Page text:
IN RE: Noam BOUZAGLOU, Debtor, Noam Bouzaglou, Appellant, v. Jeanne Haworth, Successor Trustee to McGinty Family Trust; Kathleen McGinty, Appellees.
Decided: March 25, 2020
Before: SCHROEDER, BERZON, and R. NELSON, Circuit Judges.
Shai Oved, Attorney, The Law Offices of Shai Oved, Canoga Park, CA, for Appellant John P. Byrne, Esquire, Attorney, Calabasas, CA, for Appellees
Noam Bouzaglou and his alter ego corporation were found liable for substantial fraud damages after a state court trial. Bouzaglou appealed the judgment. He then filed for bankruptcy, and his state court appeal was dismissed because he no longer had standing to pursue his appeal.
Bouzaglou now appeals the BAP’s affirmance of the bankruptcy court judgment finding the debt non-dischargeable. He contends that because he was unable to appeal the state court judgment against him personally, that judgment does not preclude him from retrying the fraud issues in bankruptcy court.
We affirm the BAP’s ruling that Bouzaglou is bound by the state court judgment of fraud. There are several reasons. First, Bouzaglou chose, post-judgment, to file for bankruptcy, thereby voluntarily relinquishing his personal right to appeal. The bankruptcy code provides that legal interests are considered property of a debtor’s estate, 11 U.S.C. § 541(a)(1), and we have held that a bankruptcy trustee has the exclusive right to raise legal claims on behalf of the estate, Estate of Spirtos v. One Bernardino Cty. Superior Court SPR 02211, 443 F.3d 1172, 1175 (9th Cir. 2006). The trustee here did not appeal. Second, while there remained the possibility that the bankruptcy court could order the trustee to abandon the appeal rights, the bankruptcy court denied Bouzaglou’s motion to compel abandonment, and he neither re-filed the motion nor challenged that ruling. Finally, Bouzaglou’s alter ego corporation did appeal the fraud judgment against it in state court and lost. The state appellate court explained that substantial evidence supported the fraud judgment and the damages award against the corporation. There is no indication that the result would have been any different if Bouzaglou personally had appealed the parallel judgment against him.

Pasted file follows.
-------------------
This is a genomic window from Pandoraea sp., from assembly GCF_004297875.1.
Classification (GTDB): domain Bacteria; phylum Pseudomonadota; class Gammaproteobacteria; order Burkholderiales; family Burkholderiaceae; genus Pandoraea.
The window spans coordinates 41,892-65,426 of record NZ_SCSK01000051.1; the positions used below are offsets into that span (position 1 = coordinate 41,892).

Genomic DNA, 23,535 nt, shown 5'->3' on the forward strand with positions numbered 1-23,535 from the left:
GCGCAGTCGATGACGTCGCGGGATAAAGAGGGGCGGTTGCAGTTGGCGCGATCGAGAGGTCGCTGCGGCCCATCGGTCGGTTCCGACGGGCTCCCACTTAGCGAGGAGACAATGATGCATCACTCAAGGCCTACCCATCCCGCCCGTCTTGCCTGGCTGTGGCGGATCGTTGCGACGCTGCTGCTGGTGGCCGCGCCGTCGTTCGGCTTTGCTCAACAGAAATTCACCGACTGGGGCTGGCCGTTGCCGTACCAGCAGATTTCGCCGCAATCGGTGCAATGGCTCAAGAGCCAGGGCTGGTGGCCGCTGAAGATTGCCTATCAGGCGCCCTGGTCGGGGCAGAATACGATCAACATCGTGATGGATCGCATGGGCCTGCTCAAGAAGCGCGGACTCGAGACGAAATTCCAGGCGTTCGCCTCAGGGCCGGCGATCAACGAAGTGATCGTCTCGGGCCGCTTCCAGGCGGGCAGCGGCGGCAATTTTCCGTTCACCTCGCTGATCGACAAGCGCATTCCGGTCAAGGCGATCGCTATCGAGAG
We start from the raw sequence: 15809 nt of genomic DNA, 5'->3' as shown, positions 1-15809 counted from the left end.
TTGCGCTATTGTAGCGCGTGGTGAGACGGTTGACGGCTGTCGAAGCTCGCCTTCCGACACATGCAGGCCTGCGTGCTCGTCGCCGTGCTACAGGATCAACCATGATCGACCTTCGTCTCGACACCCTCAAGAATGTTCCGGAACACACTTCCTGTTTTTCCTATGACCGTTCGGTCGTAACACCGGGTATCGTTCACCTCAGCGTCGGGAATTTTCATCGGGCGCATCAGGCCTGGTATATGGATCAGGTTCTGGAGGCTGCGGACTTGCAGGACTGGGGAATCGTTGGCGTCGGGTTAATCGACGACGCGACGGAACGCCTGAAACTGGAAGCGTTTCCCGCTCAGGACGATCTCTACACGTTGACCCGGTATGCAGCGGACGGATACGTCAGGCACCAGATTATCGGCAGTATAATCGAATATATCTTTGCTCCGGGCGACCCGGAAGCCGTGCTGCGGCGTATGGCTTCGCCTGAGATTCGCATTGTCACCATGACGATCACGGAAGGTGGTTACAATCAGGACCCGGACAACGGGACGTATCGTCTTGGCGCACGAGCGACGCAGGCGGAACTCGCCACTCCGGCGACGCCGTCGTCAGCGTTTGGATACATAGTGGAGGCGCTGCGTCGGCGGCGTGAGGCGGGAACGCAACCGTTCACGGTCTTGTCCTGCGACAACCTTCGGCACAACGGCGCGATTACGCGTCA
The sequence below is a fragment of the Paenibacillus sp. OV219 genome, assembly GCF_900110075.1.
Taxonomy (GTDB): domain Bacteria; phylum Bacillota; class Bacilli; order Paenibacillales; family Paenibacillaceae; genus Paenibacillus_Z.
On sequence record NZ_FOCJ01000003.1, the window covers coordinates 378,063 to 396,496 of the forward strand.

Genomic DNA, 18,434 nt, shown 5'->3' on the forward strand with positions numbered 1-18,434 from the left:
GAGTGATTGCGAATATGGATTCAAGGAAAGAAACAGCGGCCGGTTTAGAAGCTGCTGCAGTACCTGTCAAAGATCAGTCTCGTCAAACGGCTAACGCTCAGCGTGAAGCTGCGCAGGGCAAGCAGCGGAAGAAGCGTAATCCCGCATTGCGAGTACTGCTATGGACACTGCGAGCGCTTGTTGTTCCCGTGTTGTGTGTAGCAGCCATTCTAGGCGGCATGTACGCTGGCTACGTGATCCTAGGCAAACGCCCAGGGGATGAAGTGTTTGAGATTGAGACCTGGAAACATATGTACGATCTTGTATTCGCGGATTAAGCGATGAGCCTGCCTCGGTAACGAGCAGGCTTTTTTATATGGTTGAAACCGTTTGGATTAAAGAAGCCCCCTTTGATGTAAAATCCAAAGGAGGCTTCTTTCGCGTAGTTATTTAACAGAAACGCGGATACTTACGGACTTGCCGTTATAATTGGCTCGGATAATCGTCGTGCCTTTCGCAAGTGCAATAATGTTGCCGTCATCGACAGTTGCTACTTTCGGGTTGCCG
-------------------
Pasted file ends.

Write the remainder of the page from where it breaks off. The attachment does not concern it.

The bankruptcy court rested its conclusion on California principles of issue preclusion. See Lucido v. Superior Court, 51 Cal.3d 335, 272 Cal.Rptr. 767, 795 P.2d 1223, 1225 (1990). All of the required elements are met here, including the identity of issues sought to be litigated with issues already litigated in the state court proceeding. Bouzaglou’s only remaining argument appears to be that of there being some unfairness in his inability to appeal the fraud judgment. Since his alter ego corporation did appeal the merits of the fraud judgment against it, which was based on the same evidence, there is no conceivable unfairness.
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